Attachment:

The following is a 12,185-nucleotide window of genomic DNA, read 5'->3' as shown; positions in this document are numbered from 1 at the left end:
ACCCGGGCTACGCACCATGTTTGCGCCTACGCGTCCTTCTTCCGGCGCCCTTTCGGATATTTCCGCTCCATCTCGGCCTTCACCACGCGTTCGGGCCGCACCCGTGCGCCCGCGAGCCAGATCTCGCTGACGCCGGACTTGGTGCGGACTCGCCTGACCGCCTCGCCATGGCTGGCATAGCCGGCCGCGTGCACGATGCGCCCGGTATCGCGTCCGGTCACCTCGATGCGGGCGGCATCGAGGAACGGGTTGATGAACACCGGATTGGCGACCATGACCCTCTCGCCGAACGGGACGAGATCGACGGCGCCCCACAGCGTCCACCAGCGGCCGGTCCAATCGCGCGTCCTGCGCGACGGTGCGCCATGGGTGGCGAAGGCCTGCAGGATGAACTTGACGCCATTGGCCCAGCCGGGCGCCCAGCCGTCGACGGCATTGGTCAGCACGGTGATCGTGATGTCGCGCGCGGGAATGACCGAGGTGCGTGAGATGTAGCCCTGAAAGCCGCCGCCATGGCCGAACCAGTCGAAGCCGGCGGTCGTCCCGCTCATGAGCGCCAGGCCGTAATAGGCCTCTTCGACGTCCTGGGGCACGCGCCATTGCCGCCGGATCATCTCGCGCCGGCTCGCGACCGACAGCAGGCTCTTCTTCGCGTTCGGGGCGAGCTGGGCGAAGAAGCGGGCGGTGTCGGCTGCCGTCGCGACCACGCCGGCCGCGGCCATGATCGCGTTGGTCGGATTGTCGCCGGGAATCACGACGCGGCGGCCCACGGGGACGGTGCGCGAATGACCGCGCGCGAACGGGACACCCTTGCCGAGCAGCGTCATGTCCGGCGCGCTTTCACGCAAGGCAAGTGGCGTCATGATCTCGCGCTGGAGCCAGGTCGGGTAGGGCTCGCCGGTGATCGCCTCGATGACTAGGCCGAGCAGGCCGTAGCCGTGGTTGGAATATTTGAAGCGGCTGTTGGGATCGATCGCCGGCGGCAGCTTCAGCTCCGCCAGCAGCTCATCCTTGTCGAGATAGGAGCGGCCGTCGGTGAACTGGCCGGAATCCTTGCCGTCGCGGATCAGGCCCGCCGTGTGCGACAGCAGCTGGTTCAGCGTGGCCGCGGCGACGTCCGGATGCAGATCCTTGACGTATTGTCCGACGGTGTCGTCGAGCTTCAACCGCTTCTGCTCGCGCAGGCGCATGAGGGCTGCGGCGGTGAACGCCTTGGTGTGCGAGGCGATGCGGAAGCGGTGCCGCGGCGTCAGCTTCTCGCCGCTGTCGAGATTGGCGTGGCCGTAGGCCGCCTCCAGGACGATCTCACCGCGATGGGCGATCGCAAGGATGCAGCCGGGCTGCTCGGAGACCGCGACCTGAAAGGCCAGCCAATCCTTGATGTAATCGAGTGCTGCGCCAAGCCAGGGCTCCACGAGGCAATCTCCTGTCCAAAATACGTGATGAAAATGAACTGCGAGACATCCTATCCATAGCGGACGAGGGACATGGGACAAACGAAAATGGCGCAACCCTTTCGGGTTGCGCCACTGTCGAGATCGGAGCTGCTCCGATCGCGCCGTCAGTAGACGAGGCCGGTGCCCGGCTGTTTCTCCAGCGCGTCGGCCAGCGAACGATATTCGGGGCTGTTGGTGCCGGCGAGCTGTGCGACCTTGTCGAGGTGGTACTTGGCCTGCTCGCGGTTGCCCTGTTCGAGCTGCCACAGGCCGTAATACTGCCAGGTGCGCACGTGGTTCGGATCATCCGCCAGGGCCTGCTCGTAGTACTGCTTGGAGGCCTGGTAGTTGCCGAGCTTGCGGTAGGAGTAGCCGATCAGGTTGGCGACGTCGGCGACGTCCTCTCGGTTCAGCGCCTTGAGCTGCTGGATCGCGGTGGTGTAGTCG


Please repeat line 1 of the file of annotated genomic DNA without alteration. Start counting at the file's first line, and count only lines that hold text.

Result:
The following is a 12,185-nucleotide window of genomic DNA, read 5'->3' as shown; positions in this document are numbered from 1 at the left end: